Characterization of Remote-Handled Transuranic Waste for the Waste Isolation Pilot Plant: Final Report (see Chapter 3). Moreover, this recommendation is consistent with the Institute for Regulatory Sciences’ peer review of the July 2001 draft of the characterization plan.8 In Documents 1 and 2, the committee did not find adequate justification for the effectiveness of technologies proposed for obtaining confirmatory data, such as radiography, particularly for RH-TRU waste with higher surface dose rates. In its response to the committee’s interim report, DOE states: “For the minimal use of NDA [non-destructive assay] and RTR [real-time radiography] that will still be required in the overall program, the standard technologies currently being employed in the CH-TRU waste program are more than adequate. The RH Team recommended program […] calls for NDE [non-destructive examination] to be used only to detect 1 [percent] residual liquid and only for a small percentage of the total RH-TRU waste inventory (most RH-TRU waste will be repackaged or newly generated). Resolution of current RTR systems, even in high radiation fields, is adequate for this determination” (see Appendix H). DOE never addresses the issue of the fraction of waste containers with high surface dose rates. The current DOE inventory in Table 2.1 shows that both the Hanford Site and Oak Ridge National Laboratory have or will generate RH-TRU waste with a surface dose rate as high as 1,000 rem per hour. Moreover, some Oak Ridge National Laboratory RH-TRU waste also emits neutrons, which further complicates non-destructive characterization methods. In Documents 1 and 2, radiography is cited as lead technology to confirm AK, where necessary, or to examine the contents of small containers prior to placing them into the final shipping containers. DOE’s proposal to use radiography across the entire spectrum of dose rates warrants an explanation, however small the fraction of high dose-rate containers may be. The committee was unable to find elsewhere information on whether radiography could be used for RH-TRU waste containers with the highest dose rates. DOE indicated to the committee that: “Though DOE collected some data and analysis indicating that there are no fundamental obstacles to radiographing RH TRU wastes, there has not been a systematic demonstration of that capability. As a consequence, there is lingering doubt regarding its feasibility in general. The simplest means to put these doubts to rest is to design and perform a systematic evaluation” (Taggart, 2001). The committee gathered additional information on non-destructive characterization techniques and there appear to be uncertainties and technical difficulties in high radiation fields (see Appendix G). Under the committee’s request for additional information, DOE provided a publication on X-ray radiography applied to RH-TRU waste characterization (Roney and White, 2001). This study, although performed on surrogate waste, showed that X-ray technology could indeed investigate the content of RH-TRU waste drums, although it was discussed for surface dose rates only up to 100 rem per hour. It is unfortunate that this study is not mentioned in DOE’s characterization plan. To 8   The Institute for Regulatory Sciences recommended: “More detail and specificity on WAC [waste acceptance criteria] using AK, VE [visual examination], and [Radiography (including types of instrumentation to be used) should be provided in the permit application” (Institute for Regulatory Sciences, 2001; page 77).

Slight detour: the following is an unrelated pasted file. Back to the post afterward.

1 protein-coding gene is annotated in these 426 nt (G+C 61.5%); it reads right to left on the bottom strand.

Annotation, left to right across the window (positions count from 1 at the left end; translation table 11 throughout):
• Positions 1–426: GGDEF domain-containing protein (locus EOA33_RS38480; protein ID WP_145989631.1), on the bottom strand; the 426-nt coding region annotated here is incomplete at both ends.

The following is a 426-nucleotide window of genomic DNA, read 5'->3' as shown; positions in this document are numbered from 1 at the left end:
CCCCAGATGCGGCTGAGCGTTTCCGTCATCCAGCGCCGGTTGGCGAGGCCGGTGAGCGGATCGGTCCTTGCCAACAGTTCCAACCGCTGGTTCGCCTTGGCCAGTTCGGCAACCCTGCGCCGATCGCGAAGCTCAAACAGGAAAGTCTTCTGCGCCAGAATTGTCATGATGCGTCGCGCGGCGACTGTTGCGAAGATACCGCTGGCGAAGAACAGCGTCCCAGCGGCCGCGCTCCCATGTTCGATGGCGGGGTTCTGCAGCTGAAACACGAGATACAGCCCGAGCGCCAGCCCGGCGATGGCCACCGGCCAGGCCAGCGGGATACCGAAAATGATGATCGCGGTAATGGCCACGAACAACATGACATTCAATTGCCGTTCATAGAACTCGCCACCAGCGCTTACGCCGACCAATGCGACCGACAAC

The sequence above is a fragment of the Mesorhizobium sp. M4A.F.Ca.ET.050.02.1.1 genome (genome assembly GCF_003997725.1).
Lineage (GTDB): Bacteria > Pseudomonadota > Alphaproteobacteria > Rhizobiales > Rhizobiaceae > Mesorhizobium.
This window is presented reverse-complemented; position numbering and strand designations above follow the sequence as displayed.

OCR for page 47